A key concern with the MA offering, is that they appear to have thus far fallen well behind Visa in debit card usage in the US. This is significant as much of the organic growth in this space going forward will be derived from the continued shift of consumers using debit cards as opposed to cash/checks. Visa has attempted to 'shut out' MasterCard in the US debit card arena. They've instituted a policy with their 100 largest debit card issuers stating those issuers must pay a substantial penalty if use of Visa debit cards drop 10%. This effectively shuts out MasterCard from doing significant debit card business with these 100 Visa debit customers. MasterCard is challenging this policy in court. MasterCard does have a leading position in offline/online debit transactions in Europe however.
MA will have approximately $8 a share in cash/ securities (minus debt) post-offering. The large cash/ securities on hand is a cash horde for legal litigation/ settlement purposes. 2 1/2 X's book value post-offering. MA will pay an annual dividend equaling 36 cents. Dividend will be paid quarterly and at $41 1/2 the yield would be a little under 1%. Fueled by the worldwide shift to credit/ debit payments and away from cash and checks, MA has experienced solid consistent revenue growth this decade. Revenues grew 16% in 2004 and another 13% to $2.94 billion in '05. Operating margins have been in the 13% range. Something to note: MA spends a large amount on advertising & market development for the purpose of ongoing branding. In 2005 this expense line was 33% of overall revenue. This seems a little high to me for such a large, thin margin business but was consistent with prior years advertising/ marketing spending. Operating expenses have grown on par with revenues the past few years, taking away any economies of scale MA might enjoy with increased revenue. Net margins the past few years have been in the 9% range. In 2005 MA earned $1.98 per share. At a $41.5 pricing, MA would be trading 21 X's trailing earnings.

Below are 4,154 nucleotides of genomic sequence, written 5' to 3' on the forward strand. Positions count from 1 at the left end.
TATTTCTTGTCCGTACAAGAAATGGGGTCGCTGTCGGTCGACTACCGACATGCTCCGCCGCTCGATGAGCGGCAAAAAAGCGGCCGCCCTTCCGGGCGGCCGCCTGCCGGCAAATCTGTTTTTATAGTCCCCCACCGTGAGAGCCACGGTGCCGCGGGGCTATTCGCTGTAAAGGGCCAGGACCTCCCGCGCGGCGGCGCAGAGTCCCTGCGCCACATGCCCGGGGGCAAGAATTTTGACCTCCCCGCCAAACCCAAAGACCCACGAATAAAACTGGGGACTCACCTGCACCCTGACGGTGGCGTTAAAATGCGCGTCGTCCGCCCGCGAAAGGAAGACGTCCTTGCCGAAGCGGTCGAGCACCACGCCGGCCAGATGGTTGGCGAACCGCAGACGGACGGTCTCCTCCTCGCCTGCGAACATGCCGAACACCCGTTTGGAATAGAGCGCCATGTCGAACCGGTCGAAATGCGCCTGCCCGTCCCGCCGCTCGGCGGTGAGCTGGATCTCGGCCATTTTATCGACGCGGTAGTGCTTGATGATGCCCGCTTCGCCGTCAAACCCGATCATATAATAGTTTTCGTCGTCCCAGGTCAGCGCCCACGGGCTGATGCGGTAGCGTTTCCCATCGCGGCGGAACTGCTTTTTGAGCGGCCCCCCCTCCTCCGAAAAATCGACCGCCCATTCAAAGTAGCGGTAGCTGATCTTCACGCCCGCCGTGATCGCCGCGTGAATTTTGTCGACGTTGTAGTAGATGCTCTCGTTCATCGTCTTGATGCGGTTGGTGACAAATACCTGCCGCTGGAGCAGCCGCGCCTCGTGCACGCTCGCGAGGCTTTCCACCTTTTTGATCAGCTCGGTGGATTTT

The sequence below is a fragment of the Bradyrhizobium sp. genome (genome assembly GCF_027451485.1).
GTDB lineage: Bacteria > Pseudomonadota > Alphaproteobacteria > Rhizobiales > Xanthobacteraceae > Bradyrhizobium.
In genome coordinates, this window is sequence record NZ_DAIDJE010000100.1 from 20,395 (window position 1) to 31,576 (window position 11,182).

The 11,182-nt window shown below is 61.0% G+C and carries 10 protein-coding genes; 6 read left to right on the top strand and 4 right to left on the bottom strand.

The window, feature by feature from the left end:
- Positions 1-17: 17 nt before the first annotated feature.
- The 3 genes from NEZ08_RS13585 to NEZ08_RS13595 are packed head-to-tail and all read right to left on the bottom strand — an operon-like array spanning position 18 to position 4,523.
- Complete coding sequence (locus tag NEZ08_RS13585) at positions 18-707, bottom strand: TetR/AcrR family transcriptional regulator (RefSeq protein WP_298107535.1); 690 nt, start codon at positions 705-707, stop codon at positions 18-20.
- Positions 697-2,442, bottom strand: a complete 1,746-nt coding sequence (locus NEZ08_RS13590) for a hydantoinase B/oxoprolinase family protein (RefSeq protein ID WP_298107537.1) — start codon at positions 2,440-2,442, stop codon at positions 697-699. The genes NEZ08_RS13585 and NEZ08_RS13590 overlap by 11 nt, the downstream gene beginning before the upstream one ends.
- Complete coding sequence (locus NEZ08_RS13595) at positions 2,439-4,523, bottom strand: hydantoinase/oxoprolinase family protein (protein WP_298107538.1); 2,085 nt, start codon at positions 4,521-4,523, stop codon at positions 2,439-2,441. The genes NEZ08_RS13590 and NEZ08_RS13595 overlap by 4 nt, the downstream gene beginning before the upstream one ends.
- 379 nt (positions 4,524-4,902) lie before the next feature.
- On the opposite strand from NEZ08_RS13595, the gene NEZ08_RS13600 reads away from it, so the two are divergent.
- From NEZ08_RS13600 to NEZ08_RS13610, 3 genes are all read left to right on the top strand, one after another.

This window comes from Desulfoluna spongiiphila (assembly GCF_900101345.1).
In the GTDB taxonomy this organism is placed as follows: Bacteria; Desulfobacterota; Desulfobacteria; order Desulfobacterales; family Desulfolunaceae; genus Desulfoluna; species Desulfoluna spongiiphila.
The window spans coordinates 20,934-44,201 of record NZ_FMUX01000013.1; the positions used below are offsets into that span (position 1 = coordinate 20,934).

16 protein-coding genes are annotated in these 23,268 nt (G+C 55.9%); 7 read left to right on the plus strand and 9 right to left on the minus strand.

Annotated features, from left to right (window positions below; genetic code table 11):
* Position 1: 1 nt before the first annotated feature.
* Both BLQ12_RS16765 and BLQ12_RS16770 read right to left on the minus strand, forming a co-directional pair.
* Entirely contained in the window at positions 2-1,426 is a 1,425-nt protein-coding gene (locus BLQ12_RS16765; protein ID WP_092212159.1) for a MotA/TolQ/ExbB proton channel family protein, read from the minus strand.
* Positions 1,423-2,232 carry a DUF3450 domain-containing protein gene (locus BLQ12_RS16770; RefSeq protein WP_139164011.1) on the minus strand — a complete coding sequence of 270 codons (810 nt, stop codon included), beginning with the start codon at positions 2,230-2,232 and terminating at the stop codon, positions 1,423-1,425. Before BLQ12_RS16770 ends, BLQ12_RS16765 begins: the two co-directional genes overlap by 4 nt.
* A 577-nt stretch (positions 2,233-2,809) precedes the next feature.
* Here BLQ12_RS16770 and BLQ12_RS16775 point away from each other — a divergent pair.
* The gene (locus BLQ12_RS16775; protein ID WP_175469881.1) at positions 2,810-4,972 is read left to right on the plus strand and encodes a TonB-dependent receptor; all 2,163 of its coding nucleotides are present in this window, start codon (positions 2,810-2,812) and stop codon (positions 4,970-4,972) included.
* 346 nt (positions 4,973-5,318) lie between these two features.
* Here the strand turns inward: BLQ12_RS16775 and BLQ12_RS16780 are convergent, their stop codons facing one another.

Going forward MA states in 2006 they've given substantial rebates/ incentives to customers in support of the conversion of a large payment card program to MasterCard. The incentives/rebates take the form of a reduction in revenue. MA feels these incentives will largely offset their assessment revenue growth in first 1/2 of 2006. From the prospectus, “As a result, we do not expect the same level of revenue growth in 2006 as we experienced in 2005.” Also for 2nd quarter advertising/ marketing expenses are expected to increase due to MA's sponsorship of the World Cup.